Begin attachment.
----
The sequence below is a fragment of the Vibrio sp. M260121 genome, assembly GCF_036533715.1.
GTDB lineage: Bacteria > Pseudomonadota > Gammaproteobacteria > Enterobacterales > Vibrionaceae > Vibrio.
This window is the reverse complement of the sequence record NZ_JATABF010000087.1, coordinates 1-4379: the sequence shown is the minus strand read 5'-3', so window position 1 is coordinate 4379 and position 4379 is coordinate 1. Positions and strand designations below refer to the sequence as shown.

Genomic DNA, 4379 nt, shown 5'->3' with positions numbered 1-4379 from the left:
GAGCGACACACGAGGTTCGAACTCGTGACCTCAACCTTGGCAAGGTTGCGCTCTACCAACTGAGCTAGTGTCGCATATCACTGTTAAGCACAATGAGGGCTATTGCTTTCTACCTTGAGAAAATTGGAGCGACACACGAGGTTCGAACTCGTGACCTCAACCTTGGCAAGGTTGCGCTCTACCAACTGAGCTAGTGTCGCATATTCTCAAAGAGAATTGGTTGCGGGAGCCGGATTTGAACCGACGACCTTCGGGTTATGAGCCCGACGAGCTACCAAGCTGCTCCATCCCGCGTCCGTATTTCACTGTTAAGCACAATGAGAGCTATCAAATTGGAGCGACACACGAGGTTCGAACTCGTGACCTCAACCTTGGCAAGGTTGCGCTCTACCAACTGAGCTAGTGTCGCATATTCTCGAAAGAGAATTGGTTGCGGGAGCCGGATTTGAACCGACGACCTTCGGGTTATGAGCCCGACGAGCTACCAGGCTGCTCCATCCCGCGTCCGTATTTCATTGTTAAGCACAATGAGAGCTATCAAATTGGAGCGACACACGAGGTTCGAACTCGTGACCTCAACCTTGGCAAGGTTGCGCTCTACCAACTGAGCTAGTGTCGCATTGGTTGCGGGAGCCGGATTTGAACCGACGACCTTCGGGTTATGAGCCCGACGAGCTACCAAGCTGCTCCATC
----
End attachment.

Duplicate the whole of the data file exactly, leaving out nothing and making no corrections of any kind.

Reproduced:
The sequence below is a fragment of the Vibrio sp. M260121 genome, assembly GCF_036533715.1.
GTDB lineage: Bacteria > Pseudomonadota > Gammaproteobacteria > Enterobacterales > Vibrionaceae > Vibrio.
This window is the reverse complement of the sequence record NZ_JATABF010000087.1, coordinates 1-4379: the sequence shown is the minus strand read 5'-3', so window position 1 is coordinate 4379 and position 4379 is coordinate 1. Positions and strand designations below refer to the sequence as shown.

Genomic DNA, 4379 nt, shown 5'->3' with positions numbered 1-4379 from the left:
GAGCGACACACGAGGTTCGAACTCGTGACCTCAACCTTGGCAAGGTTGCGCTCTACCAACTGAGCTAGTGTCGCATATCACTGTTAAGCACAATGAGGGCTATTGCTTTCTACCTTGAGAAAATTGGAGCGACACACGAGGTTCGAACTCGTGACCTCAACCTTGGCAAGGTTGCGCTCTACCAACTGAGCTAGTGTCGCATATTCTCAAAGAGAATTGGTTGCGGGAGCCGGATTTGAACCGACGACCTTCGGGTTATGAGCCCGACGAGCTACCAAGCTGCTCCATCCCGCGTCCGTATTTCACTGTTAAGCACAATGAGAGCTATCAAATTGGAGCGACACACGAGGTTCGAACTCGTGACCTCAACCTTGGCAAGGTTGCGCTCTACCAACTGAGCTAGTGTCGCATATTCTCGAAAGAGAATTGGTTGCGGGAGCCGGATTTGAACCGACGACCTTCGGGTTATGAGCCCGACGAGCTACCAGGCTGCTCCATCCCGCGTCCGTATTTCATTGTTAAGCACAATGAGAGCTATCAAATTGGAGCGACACACGAGGTTCGAACTCGTGACCTCAACCTTGGCAAGGTTGCGCTCTACCAACTGAGCTAGTGTCGCATTGGTTGCGGGAGCCGGATTTGAACCGACGACCTTCGGGTTATGAGCCCGACGAGCTACCAAGCTGCTCCATC